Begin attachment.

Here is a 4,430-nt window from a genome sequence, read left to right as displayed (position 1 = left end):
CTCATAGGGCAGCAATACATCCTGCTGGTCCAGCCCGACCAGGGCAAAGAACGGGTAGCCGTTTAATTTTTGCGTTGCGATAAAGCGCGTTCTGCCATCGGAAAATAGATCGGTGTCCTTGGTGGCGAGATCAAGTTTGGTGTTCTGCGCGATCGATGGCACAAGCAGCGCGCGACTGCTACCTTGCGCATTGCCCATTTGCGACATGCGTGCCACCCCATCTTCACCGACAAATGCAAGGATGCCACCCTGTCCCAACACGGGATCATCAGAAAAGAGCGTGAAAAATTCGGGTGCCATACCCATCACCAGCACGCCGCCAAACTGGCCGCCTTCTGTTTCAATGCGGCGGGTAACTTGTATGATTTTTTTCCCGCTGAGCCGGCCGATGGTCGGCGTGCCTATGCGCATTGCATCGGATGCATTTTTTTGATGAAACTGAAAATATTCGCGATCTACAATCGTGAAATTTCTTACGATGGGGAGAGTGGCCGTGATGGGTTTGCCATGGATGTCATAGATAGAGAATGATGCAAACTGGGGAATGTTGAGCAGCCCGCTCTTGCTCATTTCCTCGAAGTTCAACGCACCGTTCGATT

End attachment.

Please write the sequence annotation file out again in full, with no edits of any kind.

Here is a 4,430-nt window from a genome sequence, read left to right as displayed (position 1 = left end):
CTCATAGGGCAGCAATACATCCTGCTGGTCCAGCCCGACCAGGGCAAAGAACGGGTAGCCGTTTAATTTTTGCGTTGCGATAAAGCGCGTTCTGCCATCGGAAAATAGATCGGTGTCCTTGGTGGCGAGATCAAGTTTGGTGTTCTGCGCGATCGATGGCACAAGCAGCGCGCGACTGCTACCTTGCGCATTGCCCATTTGCGACATGCGTGCCACCCCATCTTCACCGACAAATGCAAGGATGCCACCCTGTCCCAACACGGGATCATCAGAAAAGAGCGTGAAAAATTCGGGTGCCATACCCATCACCAGCACGCCGCCAAACTGGCCGCCTTCTGTTTCAATGCGGCGGGTAACTTGTATGATTTTTTTCCCGCTGAGCCGGCCGATGGTCGGCGTGCCTATGCGCATTGCATCGGATGCATTTTTTTGATGAAACTGAAAATATTCGCGATCTACAATCGTGAAATTTCTTACGATGGGGAGAGTGGCCGTGATGGGTTTGCCATGGATGTCATAGATAGAGAATGATGCAAACTGGGGAATGTTGAGCAGCCCGCTCTTGCTCATTTCCTCGAAGTTCAACGCACCGTTCGATT